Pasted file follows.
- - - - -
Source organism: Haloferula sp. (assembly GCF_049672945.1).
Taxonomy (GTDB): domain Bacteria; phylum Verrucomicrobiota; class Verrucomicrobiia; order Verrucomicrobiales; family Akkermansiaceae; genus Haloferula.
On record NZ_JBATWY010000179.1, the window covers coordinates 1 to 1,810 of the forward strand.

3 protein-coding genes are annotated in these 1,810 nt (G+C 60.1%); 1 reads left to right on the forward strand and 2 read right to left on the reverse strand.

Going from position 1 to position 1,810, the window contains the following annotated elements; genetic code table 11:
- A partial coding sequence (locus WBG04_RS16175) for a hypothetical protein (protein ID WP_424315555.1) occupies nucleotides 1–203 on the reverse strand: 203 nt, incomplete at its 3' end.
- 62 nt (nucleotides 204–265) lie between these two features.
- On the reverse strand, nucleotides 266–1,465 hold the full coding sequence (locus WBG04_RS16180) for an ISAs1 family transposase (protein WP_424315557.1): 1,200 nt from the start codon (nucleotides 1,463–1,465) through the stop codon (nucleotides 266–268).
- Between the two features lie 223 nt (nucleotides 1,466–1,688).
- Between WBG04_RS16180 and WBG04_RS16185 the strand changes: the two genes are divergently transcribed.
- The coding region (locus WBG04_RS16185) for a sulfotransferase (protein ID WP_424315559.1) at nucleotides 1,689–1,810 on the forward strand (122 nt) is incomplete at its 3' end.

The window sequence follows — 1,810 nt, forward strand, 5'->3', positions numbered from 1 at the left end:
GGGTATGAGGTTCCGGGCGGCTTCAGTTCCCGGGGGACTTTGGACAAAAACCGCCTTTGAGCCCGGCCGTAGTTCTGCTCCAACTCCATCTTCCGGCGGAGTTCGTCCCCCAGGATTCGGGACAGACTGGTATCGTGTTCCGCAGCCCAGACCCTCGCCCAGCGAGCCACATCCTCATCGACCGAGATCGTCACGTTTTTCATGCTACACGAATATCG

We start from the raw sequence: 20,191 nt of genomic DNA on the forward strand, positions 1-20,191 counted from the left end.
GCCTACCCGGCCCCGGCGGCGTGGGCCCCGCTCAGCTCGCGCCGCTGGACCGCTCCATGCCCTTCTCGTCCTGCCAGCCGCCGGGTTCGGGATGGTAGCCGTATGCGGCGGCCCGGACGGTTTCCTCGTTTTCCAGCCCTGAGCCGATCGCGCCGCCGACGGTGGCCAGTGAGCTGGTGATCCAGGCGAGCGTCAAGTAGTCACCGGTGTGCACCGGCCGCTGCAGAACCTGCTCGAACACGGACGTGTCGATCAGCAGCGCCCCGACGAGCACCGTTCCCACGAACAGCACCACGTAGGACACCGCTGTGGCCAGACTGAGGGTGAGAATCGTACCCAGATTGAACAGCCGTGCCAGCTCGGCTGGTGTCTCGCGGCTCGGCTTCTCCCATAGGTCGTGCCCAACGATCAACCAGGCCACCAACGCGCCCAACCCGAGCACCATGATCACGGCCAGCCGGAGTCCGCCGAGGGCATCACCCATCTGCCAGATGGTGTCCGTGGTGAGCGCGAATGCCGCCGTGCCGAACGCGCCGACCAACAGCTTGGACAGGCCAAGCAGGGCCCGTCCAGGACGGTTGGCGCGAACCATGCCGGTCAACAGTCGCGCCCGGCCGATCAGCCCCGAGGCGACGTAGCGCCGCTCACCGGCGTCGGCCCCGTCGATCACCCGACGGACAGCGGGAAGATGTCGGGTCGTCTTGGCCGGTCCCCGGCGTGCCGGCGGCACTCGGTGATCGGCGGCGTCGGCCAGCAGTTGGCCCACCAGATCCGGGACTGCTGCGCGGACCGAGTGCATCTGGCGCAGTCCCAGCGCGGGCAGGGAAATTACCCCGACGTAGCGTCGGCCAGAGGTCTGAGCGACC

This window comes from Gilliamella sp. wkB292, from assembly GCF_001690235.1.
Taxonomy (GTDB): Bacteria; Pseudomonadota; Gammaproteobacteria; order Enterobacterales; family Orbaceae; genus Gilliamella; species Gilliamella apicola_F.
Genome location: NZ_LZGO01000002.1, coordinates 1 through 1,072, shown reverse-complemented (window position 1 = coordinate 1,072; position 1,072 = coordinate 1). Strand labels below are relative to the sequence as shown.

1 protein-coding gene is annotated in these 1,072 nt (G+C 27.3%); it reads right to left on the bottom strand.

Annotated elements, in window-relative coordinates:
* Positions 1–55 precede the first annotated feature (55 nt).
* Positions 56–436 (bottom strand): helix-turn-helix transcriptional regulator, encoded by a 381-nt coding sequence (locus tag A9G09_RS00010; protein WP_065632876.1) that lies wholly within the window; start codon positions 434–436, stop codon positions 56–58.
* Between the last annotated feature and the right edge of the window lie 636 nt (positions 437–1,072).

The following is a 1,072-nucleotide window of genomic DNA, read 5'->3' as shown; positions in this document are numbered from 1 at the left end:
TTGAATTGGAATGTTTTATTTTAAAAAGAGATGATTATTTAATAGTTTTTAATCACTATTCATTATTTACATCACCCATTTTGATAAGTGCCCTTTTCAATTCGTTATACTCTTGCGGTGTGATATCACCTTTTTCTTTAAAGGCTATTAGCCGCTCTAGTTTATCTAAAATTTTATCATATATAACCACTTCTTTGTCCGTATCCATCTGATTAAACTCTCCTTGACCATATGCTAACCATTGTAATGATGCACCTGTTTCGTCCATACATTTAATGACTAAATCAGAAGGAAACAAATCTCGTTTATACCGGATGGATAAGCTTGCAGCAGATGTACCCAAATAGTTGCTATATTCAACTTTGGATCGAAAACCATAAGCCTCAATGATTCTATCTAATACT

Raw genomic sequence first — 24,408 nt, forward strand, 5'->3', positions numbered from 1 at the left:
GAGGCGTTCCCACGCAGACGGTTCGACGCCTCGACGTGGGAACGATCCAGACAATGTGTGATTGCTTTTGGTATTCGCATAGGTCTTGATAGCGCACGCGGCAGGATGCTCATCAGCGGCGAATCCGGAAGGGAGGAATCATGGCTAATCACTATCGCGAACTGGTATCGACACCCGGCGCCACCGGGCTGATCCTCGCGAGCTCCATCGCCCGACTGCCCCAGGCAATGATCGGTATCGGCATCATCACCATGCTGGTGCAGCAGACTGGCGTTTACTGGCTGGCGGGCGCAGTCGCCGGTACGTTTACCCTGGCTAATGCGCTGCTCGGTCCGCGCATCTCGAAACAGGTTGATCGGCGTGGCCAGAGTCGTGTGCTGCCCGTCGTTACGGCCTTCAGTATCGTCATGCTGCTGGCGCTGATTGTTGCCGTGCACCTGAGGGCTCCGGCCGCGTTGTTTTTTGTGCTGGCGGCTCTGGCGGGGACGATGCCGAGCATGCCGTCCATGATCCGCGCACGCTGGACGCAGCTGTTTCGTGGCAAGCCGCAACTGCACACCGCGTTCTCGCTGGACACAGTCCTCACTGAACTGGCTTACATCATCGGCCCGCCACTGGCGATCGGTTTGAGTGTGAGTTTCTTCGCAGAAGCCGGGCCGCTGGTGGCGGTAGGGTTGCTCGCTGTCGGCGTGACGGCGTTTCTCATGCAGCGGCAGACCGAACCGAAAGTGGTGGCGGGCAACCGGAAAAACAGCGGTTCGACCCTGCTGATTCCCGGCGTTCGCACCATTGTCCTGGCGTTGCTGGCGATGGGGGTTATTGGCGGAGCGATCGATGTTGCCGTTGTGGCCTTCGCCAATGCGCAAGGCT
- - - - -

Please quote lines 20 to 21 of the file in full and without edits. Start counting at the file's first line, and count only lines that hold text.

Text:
Annotated elements, in window-relative coordinates:
* Positions 1–55 precede the first annotated feature (55 nt).